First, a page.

NAIROBI, Kenya Sep 17 – Education Cabinet Secretary George Magoha on Friday continued his criticism on those opposed To the Competence Based Curriculum (CBC) underscoring that that “the system is here to stay”.
Whereas the argument fronted by those who are contesting the CBC’s implementation is that it was never anchored in law, Magoha told them off noting that a policy framework supporting CBC was indeed passed by the National Assembly.
“You will ask yourself why should an educated person claim that CBC never passed through Parliament and then that conversation continues for a very long time yet everybody knows that the document was there for six months. We do not have time to go and waste arguing about things that are obvious,” he said on Friday, a day after a petition was filed in court challenging the implementation of CBC.
The Law Society of Kenya (LSK) President Nelson Haji wants further implementation of the CBC halted on grounds that it Is not anchored in law.
In an urgent application filed on Thursday on behalf of the petitioner, advocate Esther Ang’awa, Havi asked that the matter be heard by an uneven number of judges of not less than five to be assigned by the Chief Justice.
Magoha who has been pushing for the education system’s success dismissed Havi’s assertion as baseless.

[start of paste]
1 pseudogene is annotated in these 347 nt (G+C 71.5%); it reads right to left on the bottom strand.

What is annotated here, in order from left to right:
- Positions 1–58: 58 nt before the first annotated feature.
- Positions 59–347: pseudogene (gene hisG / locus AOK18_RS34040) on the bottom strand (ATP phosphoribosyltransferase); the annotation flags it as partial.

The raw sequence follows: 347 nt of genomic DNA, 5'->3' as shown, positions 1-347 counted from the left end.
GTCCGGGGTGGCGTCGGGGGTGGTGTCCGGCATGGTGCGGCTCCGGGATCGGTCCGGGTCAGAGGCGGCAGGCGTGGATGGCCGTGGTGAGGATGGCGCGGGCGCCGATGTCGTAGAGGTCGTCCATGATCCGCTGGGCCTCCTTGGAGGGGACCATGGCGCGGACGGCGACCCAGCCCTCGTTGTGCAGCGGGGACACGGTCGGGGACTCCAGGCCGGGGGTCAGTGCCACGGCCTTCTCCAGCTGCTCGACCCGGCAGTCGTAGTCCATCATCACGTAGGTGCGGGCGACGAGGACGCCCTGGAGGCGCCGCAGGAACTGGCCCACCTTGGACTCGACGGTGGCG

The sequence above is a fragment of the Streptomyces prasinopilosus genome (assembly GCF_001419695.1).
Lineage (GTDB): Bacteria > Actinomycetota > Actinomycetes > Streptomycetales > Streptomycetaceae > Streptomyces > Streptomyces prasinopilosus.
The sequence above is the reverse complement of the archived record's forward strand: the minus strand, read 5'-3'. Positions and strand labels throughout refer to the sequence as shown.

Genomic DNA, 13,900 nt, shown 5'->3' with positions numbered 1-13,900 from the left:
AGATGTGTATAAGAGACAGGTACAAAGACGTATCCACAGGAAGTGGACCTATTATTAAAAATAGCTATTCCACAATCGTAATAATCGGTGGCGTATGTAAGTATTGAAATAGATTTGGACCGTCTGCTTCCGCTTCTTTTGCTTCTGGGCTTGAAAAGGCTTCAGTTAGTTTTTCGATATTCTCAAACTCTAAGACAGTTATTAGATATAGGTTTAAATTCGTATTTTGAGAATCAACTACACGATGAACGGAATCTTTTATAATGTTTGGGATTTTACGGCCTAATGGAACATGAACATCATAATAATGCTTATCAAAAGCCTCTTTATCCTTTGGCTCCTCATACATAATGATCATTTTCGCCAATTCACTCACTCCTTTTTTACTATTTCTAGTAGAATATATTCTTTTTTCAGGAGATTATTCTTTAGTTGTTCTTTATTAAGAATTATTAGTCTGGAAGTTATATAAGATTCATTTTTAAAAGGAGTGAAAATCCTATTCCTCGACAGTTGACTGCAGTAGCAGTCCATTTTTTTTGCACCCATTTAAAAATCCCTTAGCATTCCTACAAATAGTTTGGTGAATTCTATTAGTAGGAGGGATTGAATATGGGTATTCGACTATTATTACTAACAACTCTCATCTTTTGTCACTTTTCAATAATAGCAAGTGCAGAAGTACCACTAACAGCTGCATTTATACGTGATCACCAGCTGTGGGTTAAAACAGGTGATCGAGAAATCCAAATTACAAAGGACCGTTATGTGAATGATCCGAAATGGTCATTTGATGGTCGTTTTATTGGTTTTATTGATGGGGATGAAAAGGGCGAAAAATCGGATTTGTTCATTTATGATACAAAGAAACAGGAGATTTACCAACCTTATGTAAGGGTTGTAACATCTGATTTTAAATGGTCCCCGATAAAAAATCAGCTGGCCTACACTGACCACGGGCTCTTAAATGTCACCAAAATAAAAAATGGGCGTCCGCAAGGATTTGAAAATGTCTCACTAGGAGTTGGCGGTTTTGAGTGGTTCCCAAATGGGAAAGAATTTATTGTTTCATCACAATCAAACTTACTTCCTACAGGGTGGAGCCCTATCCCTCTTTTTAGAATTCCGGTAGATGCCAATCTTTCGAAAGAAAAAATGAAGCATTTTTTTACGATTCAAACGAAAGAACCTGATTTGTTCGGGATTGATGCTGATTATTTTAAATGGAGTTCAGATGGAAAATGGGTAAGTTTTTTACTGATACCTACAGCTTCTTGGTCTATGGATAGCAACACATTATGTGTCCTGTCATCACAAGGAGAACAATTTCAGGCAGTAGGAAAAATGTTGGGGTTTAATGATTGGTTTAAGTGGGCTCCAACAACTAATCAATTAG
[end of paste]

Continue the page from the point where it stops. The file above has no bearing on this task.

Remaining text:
“The CBC is here to stay. We have a duty as parents to not to confuse our five million children some of who are already in their fifth year and let that message sink very clearly because it was well researched,” he said.
With the curriculum, Magoha stressed that children will be molded properly as there will be no room for cheating.
“President Uhuru Kenyatta’s regime started this curriculum for the benefit of our children for today’s generation and the coming generation. If you want facts you will find them and if you have any other contrary facts give them to us and we shall listen to you,” he said.
Magoha said that it was unfortunate that the CBC debate had been politicized needlessly.
The National Assembly, in September 2019, approved a revised sessional paper on policy framework for reforming education and training for sustainable development that provided a framework for the implementation of CBC.
The Education Committee that was then chaired by Tinderet MP Julius Melly had prepared the report that was premised on realigning the country’s education system to the Constitution and more so reform higher education and technical education.
“When the 8-4-4 System of Education was being introduced, it was well publicised at chiefs’ barazas, churches and all over. The CBC is a very good system of education because it emphasises on identifying and nurturing the talents of the learner. What is the learner good in? We know that we are endowed differently by God. God has endowed our children in different ways. Some children are very good footballers and will not be scientists. Others are good musicians and can earn a living through it. So, the CBC is one of the best systems,” he submitted before the House.
The national roll out of CBC started in January 2019 at Pre-Primary I and II and Grades I, II and III in lower primary. Learners have since transitioned to Grade V.